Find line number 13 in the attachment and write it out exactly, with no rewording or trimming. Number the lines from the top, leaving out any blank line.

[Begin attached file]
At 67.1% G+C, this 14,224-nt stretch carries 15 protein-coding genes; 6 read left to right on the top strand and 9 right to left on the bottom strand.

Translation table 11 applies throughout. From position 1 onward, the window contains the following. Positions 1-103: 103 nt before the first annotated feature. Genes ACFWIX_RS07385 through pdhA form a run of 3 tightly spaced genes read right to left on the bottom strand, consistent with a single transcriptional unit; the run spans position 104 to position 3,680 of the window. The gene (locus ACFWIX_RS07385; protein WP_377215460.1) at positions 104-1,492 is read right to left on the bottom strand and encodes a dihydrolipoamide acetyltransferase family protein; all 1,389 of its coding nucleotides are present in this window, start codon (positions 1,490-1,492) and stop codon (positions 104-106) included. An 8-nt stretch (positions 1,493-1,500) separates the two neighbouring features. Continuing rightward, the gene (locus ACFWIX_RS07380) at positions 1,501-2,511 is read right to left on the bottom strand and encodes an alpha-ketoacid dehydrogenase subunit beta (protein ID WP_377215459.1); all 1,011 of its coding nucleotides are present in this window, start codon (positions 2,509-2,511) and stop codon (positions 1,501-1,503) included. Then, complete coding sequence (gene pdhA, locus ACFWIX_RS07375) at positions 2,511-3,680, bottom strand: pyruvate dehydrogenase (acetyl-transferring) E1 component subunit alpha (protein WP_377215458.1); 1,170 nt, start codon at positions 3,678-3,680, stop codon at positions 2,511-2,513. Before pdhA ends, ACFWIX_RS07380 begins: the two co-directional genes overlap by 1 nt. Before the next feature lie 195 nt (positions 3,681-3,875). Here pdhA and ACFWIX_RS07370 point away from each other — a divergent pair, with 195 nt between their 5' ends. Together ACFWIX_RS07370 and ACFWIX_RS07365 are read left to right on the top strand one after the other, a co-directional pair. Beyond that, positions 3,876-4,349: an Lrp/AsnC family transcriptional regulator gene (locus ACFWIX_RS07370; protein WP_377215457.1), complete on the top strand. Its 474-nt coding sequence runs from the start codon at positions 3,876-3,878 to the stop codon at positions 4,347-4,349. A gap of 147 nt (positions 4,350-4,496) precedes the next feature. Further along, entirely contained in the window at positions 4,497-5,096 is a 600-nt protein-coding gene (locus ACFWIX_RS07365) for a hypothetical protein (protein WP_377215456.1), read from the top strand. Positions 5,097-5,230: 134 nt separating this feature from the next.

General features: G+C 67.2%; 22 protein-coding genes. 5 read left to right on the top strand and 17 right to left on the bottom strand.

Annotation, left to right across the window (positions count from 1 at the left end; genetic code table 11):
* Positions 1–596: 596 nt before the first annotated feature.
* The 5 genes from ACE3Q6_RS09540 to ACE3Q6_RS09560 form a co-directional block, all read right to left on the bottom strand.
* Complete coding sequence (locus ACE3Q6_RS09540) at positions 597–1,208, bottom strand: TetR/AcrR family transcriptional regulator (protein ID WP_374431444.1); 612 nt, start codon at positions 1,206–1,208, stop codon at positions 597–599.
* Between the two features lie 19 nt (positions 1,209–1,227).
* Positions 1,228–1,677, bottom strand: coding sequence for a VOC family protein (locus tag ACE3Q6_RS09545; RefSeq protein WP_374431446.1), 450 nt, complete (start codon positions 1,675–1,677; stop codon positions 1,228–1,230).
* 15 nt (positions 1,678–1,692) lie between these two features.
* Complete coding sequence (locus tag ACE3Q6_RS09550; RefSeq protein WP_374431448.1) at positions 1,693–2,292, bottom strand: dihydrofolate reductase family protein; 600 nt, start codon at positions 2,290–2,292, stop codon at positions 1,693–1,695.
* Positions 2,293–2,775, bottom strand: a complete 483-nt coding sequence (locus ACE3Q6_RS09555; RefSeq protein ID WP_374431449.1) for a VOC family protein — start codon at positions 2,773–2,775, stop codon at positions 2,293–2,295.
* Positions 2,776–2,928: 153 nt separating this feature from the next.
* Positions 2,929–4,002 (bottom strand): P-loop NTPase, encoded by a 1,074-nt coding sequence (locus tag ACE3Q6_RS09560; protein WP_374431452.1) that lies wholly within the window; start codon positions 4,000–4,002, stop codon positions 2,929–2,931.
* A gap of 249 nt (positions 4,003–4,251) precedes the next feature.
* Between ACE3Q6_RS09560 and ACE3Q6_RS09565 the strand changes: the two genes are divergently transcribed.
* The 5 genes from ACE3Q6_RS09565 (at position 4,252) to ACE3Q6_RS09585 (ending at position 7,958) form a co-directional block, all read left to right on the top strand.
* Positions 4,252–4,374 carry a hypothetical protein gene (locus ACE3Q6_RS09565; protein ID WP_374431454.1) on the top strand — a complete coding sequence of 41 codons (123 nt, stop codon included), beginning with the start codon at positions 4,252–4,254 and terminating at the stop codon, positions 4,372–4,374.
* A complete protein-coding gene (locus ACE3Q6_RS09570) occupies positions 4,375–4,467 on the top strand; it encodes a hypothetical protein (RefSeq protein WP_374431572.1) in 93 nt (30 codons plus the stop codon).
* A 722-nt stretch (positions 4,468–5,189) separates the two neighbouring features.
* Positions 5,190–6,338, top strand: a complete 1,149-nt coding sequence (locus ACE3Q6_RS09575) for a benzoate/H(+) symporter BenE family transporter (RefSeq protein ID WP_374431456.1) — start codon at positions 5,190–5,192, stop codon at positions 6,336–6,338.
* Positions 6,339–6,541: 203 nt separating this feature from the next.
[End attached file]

* Positions 2,776–2,928: 153 nt separating this feature from the next.